I’ve heard you can also bake your soil to sterilize it, but this tends to upset my partner and makes the oven smell. As an avid cook, I’d rather cook food than dirt in the oven, but it’s up to you! You can similarly microwave your soil, but you’ll want to be sure to use a glass container. I find it challenging to sterilize enough soil in an oven or microwave for more than a pot or two of seeds, but it can be done. If you do go this route, you’ll still need to thoroughly saturate the soil afterwards. For this reason, I prefer the boiled water method – thoroughly saturated and sterilized in one step.

Let the soil cool, and once you can comfortably stick a finger in the dirt and it’s at most, warm to the touch, you can begin sowing!

If you’re a very diligent, perfectionist type of seed-sower, you can use tweezers to diligently place each seed. I am more of a chaotic type, and tend to simply use my fingers to sprinkle the seeds over the surface of the soil.

For your initial sowing, you can go fairly dense. I use 4” square pots and will sow 20 – 30 seeds per pot, expecting to re-pot them after the first year.

Once the seeds are set on the soil, a light dusting of something to “set” them helps keep the seedlings stable as they first grow. I use a scoop of clean, dry play sand in a very thin layer. If your soil is adequately wet, it’ll darken the sand almost immediately. If uncertain, err on the side of too little sand than too much; you should be able to see the soil beneath the sand, or even see spots of soil through the sand due to how thin the layer is.

Last, my favorite method for creating a humidity chamber is to cut a piece of Saran Wrap and use scotch tape to keep it taut over the top of the pot. This is a crucial step that is important not to skip! The seedlings need high humidity to germinate. You can also seal the pot in a plastic bag, or cover it with glass, and achieve the same outcome. I’ve had the best success with Saran wrap, but you may find it easier to use plastic sandwich bags! Experiment until you find what works.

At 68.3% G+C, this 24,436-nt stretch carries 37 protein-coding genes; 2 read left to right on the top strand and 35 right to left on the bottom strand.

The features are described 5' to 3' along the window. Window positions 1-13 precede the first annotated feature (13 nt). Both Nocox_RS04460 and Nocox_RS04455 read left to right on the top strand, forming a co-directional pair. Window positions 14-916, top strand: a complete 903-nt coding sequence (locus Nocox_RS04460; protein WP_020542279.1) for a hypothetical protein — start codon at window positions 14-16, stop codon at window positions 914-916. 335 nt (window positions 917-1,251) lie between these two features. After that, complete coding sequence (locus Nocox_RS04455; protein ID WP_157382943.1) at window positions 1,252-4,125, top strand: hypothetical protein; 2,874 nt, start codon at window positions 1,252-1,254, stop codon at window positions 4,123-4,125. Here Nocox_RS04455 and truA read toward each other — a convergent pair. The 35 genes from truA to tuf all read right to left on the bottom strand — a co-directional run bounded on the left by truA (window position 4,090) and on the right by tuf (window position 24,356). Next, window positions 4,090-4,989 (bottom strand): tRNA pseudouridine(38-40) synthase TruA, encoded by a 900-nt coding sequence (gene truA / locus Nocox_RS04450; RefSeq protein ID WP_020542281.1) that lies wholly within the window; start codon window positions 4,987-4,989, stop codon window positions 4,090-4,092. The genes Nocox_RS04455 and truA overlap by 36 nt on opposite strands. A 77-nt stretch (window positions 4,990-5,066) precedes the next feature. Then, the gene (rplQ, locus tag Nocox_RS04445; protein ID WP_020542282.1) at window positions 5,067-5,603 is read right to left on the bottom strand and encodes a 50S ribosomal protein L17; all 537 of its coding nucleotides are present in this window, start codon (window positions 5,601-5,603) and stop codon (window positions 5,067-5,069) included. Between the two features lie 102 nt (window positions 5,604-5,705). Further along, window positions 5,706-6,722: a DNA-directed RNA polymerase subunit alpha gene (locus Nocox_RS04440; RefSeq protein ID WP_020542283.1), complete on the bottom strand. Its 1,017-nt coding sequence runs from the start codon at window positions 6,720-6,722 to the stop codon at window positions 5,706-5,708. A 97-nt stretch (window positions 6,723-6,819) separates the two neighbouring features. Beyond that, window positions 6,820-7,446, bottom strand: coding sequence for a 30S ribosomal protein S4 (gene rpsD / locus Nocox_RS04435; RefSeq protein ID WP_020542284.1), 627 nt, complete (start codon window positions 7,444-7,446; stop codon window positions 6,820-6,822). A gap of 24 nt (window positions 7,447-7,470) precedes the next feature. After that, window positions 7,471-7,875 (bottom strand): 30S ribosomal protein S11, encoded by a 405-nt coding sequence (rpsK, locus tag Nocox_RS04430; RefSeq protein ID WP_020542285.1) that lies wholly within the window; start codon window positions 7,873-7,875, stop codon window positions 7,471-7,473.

My seedling super kabuto, and above, a kikko nudum

First Weeks with Seedlings

Once you see the first green seedlings sprout, it’s crucial to keep them in a very well lit area, but not in direct sun. If the light isn’t strong enough, they’ll stretch, and struggle to thrive.

I use seedling mats to keep my pots warm and start seeds around this time of year. This keeps the pots around 70 – 80F, which they need to germinate successfully. I keep them on the mats until the first tiny seedling leaves give way to the tiny cactus body, and then move them to a similarly well-lit spot. At this time, I also remove the Saran Wrap covering them. They need to stay moist and consistently watered, but I find leaving the covering on for too long leads to fungal issues.

This is the first step to “hardening off” the seedlings. When nights are above 50F consistently, I will move them out to my greenhouse, with 40% shade cloth. For example, seeds I start this weekend (02/26) I can expect to germinate within a week, be off the seedling mat in two weeks, and ready to move to the greenhouse by late March or early April.

Without a greenhouse, you can still follow a similar schedule for moving your seedlings to natural light exposure. When nights in your area are regularly above 50F, you can move them out to a sheltered spot that is shaded during the brightest part of the day and protected from rainfall.

As they get older and larger, they become more resilient. By 6 months, I generally treat my seedlings as I do the older plants, although I’m more generous with watering. After the first year, they are repotted in spring, and treated exactly as the older plants are.

Cultivars and Varieties

Thanks to the generosity of Alex Gonzalez, we can see a selection of the cultivars and varieties of Astrophytum asterias that are available to grow. His private collection is an amazing example of the range of the plants and is directly responsible for how dearly I seek some cultivars! You can see his collection and follow along with his growing at @cactusupdate.

From Alex: “Here in Tucson I grow them in 75/25 pumice/compost and water twice a week in the summer, lightly every other week in the winter. It seems like at least one dies every winter but that seems to be the way of the asterias with everyone I know who grows them. They really are delightful spheres that reward you with generous blooms from spring to fall!”

Alex’s asterias bench

A. asterias cv “hanazono” known for excessive areoles and blooms 

A. asterias cv “ooibo” known for oversized areoles 

A. asterias cv “kikko” (also variegated) known for segmented ribs 

A. asterias cv “super kabuto v-type” 

You may also like…